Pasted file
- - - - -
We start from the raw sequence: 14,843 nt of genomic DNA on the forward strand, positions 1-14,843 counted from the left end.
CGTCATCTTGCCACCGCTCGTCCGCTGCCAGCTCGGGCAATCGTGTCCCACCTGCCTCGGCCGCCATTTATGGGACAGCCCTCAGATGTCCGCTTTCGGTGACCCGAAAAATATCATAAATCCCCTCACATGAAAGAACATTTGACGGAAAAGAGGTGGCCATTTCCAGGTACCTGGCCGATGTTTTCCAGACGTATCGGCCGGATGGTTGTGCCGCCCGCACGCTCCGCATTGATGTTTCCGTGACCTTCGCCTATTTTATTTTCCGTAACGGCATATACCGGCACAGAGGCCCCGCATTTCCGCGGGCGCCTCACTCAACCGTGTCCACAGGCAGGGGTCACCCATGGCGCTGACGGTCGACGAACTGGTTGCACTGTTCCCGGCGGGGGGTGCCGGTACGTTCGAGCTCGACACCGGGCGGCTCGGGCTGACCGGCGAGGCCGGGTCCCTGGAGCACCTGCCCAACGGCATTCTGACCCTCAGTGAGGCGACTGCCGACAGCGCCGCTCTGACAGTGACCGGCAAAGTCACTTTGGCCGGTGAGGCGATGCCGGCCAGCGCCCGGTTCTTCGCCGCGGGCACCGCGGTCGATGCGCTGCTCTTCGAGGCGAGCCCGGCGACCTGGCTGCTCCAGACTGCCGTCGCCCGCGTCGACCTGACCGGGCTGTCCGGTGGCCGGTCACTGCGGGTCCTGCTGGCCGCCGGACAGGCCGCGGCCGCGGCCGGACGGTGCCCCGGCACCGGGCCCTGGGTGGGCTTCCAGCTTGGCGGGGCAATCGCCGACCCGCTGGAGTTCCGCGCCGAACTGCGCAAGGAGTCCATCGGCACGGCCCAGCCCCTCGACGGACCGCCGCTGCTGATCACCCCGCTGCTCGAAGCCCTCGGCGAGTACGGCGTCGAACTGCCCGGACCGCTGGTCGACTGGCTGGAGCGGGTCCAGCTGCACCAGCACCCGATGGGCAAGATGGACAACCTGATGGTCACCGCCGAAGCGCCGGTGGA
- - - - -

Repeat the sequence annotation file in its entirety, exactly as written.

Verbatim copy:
We start from the raw sequence: 14,843 nt of genomic DNA on the forward strand, positions 1-14,843 counted from the left end.
CGTCATCTTGCCACCGCTCGTCCGCTGCCAGCTCGGGCAATCGTGTCCCACCTGCCTCGGCCGCCATTTATGGGACAGCCCTCAGATGTCCGCTTTCGGTGACCCGAAAAATATCATAAATCCCCTCACATGAAAGAACATTTGACGGAAAAGAGGTGGCCATTTCCAGGTACCTGGCCGATGTTTTCCAGACGTATCGGCCGGATGGTTGTGCCGCCCGCACGCTCCGCATTGATGTTTCCGTGACCTTCGCCTATTTTATTTTCCGTAACGGCATATACCGGCACAGAGGCCCCGCATTTCCGCGGGCGCCTCACTCAACCGTGTCCACAGGCAGGGGTCACCCATGGCGCTGACGGTCGACGAACTGGTTGCACTGTTCCCGGCGGGGGGTGCCGGTACGTTCGAGCTCGACACCGGGCGGCTCGGGCTGACCGGCGAGGCCGGGTCCCTGGAGCACCTGCCCAACGGCATTCTGACCCTCAGTGAGGCGACTGCCGACAGCGCCGCTCTGACAGTGACCGGCAAAGTCACTTTGGCCGGTGAGGCGATGCCGGCCAGCGCCCGGTTCTTCGCCGCGGGCACCGCGGTCGATGCGCTGCTCTTCGAGGCGAGCCCGGCGACCTGGCTGCTCCAGACTGCCGTCGCCCGCGTCGACCTGACCGGGCTGTCCGGTGGCCGGTCACTGCGGGTCCTGCTGGCCGCCGGACAGGCCGCGGCCGCGGCCGGACGGTGCCCCGGCACCGGGCCCTGGGTGGGCTTCCAGCTTGGCGGGGCAATCGCCGACCCGCTGGAGTTCCGCGCCGAACTGCGCAAGGAGTCCATCGGCACGGCCCAGCCCCTCGACGGACCGCCGCTGCTGATCACCCCGCTGCTCGAAGCCCTCGGCGAGTACGGCGTCGAACTGCCCGGACCGCTGGTCGACTGGCTGGAGCGGGTCCAGCTGCACCAGCACCCGATGGGCAAGATGGACAACCTGATGGTCACCGCCGAAGCGCCGGTGGA